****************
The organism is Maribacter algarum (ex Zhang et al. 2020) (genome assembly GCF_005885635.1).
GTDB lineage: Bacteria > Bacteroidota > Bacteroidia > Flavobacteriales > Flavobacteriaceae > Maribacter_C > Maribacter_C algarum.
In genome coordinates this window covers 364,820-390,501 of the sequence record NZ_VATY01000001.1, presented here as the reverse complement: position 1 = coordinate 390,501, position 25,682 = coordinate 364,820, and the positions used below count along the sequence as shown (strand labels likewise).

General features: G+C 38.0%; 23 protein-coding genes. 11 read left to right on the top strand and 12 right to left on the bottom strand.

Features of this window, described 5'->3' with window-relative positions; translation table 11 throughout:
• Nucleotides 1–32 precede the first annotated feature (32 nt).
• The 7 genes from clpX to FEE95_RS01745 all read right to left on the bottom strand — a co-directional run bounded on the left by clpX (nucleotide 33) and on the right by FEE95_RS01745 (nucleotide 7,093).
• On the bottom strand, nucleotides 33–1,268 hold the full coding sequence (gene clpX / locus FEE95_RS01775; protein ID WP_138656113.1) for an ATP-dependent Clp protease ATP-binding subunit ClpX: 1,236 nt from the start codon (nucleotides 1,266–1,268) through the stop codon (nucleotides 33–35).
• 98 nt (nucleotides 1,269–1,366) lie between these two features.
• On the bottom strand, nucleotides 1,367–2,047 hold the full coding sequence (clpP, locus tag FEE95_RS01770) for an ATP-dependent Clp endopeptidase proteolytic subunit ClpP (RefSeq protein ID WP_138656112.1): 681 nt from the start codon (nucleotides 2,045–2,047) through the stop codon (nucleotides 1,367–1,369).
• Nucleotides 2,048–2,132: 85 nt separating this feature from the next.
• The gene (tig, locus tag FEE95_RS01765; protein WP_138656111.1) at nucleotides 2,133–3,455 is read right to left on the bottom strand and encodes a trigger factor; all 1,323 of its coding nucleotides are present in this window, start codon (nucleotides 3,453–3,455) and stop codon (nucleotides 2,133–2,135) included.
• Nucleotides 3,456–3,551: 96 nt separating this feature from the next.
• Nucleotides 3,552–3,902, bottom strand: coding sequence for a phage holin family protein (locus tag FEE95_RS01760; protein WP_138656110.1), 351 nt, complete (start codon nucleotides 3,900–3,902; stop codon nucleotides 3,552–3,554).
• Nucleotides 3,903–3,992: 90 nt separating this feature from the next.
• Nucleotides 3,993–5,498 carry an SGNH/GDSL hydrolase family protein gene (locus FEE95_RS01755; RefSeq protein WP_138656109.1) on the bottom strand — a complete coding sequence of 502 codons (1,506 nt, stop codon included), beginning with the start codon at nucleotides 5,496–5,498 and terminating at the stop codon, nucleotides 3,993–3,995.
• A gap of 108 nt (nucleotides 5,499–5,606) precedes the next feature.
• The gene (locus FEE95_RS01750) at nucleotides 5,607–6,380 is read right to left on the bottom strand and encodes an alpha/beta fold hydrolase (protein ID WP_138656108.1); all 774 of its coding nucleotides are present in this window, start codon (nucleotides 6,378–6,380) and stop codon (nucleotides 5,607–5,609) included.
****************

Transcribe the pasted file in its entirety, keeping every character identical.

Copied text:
The organism is Maribacter algarum (ex Zhang et al. 2020) (genome assembly GCF_005885635.1).
GTDB lineage: Bacteria > Bacteroidota > Bacteroidia > Flavobacteriales > Flavobacteriaceae > Maribacter_C > Maribacter_C algarum.
In genome coordinates this window covers 364,820-390,501 of the sequence record NZ_VATY01000001.1, presented here as the reverse complement: position 1 = coordinate 390,501, position 25,682 = coordinate 364,820, and the positions used below count along the sequence as shown (strand labels likewise).

General features: G+C 38.0%; 23 protein-coding genes. 11 read left to right on the top strand and 12 right to left on the bottom strand.

Features of this window, described 5'->3' with window-relative positions; translation table 11 throughout:
• Nucleotides 1–32 precede the first annotated feature (32 nt).
• The 7 genes from clpX to FEE95_RS01745 all read right to left on the bottom strand — a co-directional run bounded on the left by clpX (nucleotide 33) and on the right by FEE95_RS01745 (nucleotide 7,093).
• On the bottom strand, nucleotides 33–1,268 hold the full coding sequence (gene clpX / locus FEE95_RS01775; protein ID WP_138656113.1) for an ATP-dependent Clp protease ATP-binding subunit ClpX: 1,236 nt from the start codon (nucleotides 1,266–1,268) through the stop codon (nucleotides 33–35).
• 98 nt (nucleotides 1,269–1,366) lie between these two features.
• On the bottom strand, nucleotides 1,367–2,047 hold the full coding sequence (clpP, locus tag FEE95_RS01770) for an ATP-dependent Clp endopeptidase proteolytic subunit ClpP (RefSeq protein ID WP_138656112.1): 681 nt from the start codon (nucleotides 2,045–2,047) through the stop codon (nucleotides 1,367–1,369).
• Nucleotides 2,048–2,132: 85 nt separating this feature from the next.
• The gene (tig, locus tag FEE95_RS01765; protein WP_138656111.1) at nucleotides 2,133–3,455 is read right to left on the bottom strand and encodes a trigger factor; all 1,323 of its coding nucleotides are present in this window, start codon (nucleotides 3,453–3,455) and stop codon (nucleotides 2,133–2,135) included.
• Nucleotides 3,456–3,551: 96 nt separating this feature from the next.
• Nucleotides 3,552–3,902, bottom strand: coding sequence for a phage holin family protein (locus tag FEE95_RS01760; protein WP_138656110.1), 351 nt, complete (start codon nucleotides 3,900–3,902; stop codon nucleotides 3,552–3,554).
• Nucleotides 3,903–3,992: 90 nt separating this feature from the next.
• Nucleotides 3,993–5,498 carry an SGNH/GDSL hydrolase family protein gene (locus FEE95_RS01755; RefSeq protein WP_138656109.1) on the bottom strand — a complete coding sequence of 502 codons (1,506 nt, stop codon included), beginning with the start codon at nucleotides 5,496–5,498 and terminating at the stop codon, nucleotides 3,993–3,995.
• A gap of 108 nt (nucleotides 5,499–5,606) precedes the next feature.
• The gene (locus FEE95_RS01750) at nucleotides 5,607–6,380 is read right to left on the bottom strand and encodes an alpha/beta fold hydrolase (protein ID WP_138656108.1); all 774 of its coding nucleotides are present in this window, start codon (nucleotides 6,378–6,380) and stop codon (nucleotides 5,607–5,609) included.